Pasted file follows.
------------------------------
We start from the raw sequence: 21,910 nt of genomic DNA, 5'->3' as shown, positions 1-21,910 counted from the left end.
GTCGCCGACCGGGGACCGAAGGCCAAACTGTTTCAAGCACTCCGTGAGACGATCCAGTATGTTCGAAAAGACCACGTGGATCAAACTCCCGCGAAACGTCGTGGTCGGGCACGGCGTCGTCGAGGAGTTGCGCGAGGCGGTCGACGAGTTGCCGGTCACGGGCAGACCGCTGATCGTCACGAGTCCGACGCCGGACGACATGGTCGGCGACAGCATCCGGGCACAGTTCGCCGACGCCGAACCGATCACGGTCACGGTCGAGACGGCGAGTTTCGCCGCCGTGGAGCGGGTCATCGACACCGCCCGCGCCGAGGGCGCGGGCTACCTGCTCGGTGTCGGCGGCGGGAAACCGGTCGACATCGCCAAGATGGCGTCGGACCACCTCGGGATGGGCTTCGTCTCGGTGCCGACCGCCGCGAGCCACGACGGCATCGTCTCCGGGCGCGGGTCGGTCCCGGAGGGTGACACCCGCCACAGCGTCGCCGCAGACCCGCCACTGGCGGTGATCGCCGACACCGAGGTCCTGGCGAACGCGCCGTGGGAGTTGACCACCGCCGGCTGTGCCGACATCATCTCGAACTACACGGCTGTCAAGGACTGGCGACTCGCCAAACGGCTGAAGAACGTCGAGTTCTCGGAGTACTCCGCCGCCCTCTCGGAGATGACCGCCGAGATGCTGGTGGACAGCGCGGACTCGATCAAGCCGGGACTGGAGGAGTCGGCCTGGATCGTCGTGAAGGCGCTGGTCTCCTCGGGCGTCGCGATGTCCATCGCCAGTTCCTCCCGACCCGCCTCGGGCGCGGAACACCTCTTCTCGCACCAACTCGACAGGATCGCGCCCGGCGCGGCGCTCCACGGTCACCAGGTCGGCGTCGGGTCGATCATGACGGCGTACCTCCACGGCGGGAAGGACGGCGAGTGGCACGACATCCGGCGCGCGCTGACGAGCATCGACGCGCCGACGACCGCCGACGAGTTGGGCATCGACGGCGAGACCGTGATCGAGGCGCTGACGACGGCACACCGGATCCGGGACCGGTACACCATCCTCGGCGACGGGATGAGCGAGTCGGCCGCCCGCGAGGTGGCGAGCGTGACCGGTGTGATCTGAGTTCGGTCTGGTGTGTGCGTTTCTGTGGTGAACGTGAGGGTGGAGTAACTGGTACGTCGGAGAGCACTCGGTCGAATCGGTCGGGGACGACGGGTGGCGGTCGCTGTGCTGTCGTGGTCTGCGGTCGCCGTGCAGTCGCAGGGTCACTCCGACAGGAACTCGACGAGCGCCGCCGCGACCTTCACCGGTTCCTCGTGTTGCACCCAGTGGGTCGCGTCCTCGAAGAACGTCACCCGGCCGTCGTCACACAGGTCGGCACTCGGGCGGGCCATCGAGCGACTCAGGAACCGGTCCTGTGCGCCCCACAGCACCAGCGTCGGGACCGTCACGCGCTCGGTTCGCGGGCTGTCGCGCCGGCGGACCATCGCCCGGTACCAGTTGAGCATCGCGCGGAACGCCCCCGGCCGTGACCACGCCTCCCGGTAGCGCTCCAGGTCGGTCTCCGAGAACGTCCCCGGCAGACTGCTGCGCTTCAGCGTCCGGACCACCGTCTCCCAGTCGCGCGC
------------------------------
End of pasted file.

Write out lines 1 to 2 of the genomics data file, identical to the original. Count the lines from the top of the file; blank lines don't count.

We start from the raw sequence: 21,910 nt of genomic DNA, 5'->3' as shown, positions 1-21,910 counted from the left end.
GTCGCCGACCGGGGACCGAAGGCCAAACTGTTTCAAGCACTCCGTGAGACGATCCAGTATGTTCGAAAAGACCACGTGGATCAAACTCCCGCGAAACGTCGTGGTCGGGCACGGCGTCGTCGAGGAGTTGCGCGAGGCGGTCGACGAGTTGCCGGTCACGGGCAGACCGCTGATCGTCACGAGTCCGACGCCGGACGACATGGTCGGCGACAGCATCCGGGCACAGTTCGCCGACGCCGAACCGATCACGGTCACGGTCGAGACGGCGAGTTTCGCCGCCGTGGAGCGGGTCATCGACACCGCCCGCGCCGAGGGCGCGGGCTACCTGCTCGGTGTCGGCGGCGGGAAACCGGTCGACATCGCCAAGATGGCGTCGGACCACCTCGGGATGGGCTTCGTCTCGGTGCCGACCGCCGCGAGCCACGACGGCATCGTCTCCGGGCGCGGGTCGGTCCCGGAGGGTGACACCCGCCACAGCGTCGCCGCAGACCCGCCACTGGCGGTGATCGCCGACACCGAGGTCCTGGCGAACGCGCCGTGGGAGTTGACCACCGCCGGCTGTGCCGACATCATCTCGAACTACACGGCTGTCAAGGACTGGCGACTCGCCAAACGGCTGAAGAACGTCGAGTTCTCGGAGTACTCCGCCGCCCTCTCGGAGATGACCGCCGAGATGCTGGTGGACAGCGCGGACTCGATCAAGCCGGGACTGGAGGAGTCGGCCTGGATCGTCGTGAAGGCGCTGGTCTCCTCGGGCGTCGCGATGTCCATCGCCAGTTCCTCCCGACCCGCCTCGGGCGCGGAACACCTCTTCTCGCACCAACTCGACAGGATCGCGCCCGGCGCGGCGCTCCACGGTCACCAGGTCGGCGTCGGGTCGATCATGACGGCGTACCTCCACGGCGGGAAGGACGGCGAGTGGCACGACATCCGGCGCGCGCTGACGAGCATCGACGCGCCGACGACCGCCGACGAGTTGGGCATCGACGGCGAGACCGTGATCGAGGCGCTGACGACGGCACACCGGATCCGGGACCGGTACACCATCCTCGGCGACGGGATGAGCGAGTCGGCCGCCCGCGAGGTGGCGAGCGTGACCGGTGTGATCTGAGTTCGGTCTGGTGTGTGCGTTTCTGTGGTGAACGTGAGGGTGGAGTAACTGGTACGTCGGAGAGCACTCGGTCGAATCGGTCGGGGACGACGGGTGGCGGTCGCTGTGCTGTCGTGGTCTGCGGTCGCCGTGCAGTCGCAGGGTCACTCCGACAGGAACTCGACGAGCGCCGCCGCGACCTTCACCGGTTCCTCGTGTTGCACCCAGTGGGTCGCGTCCTCGAAGAACGTCACCCGGCCGTCGTCACACAGGTCGGCACTCGGGCGGGCCATCGAGCGACTCAGGAACCGGTCCTGTGCGCCCCACAGCACCAGCGTCGGGACCGTCACGCGCTCGGTTCGCGGGCTGTCGCGCCGGCGGACCATCGCCCGGTACCAGTTGAGCATCGCGCGGAACGCCCCCGGCCGTGACCACGCCTCCCGGTAGCGCTCCAGGTCGGTCTCCGAGAACGTCCCCGGCAGACTGCTGCGCTTCAGCGTCCGGACCACCGTCTCCCAGTCGCGCGC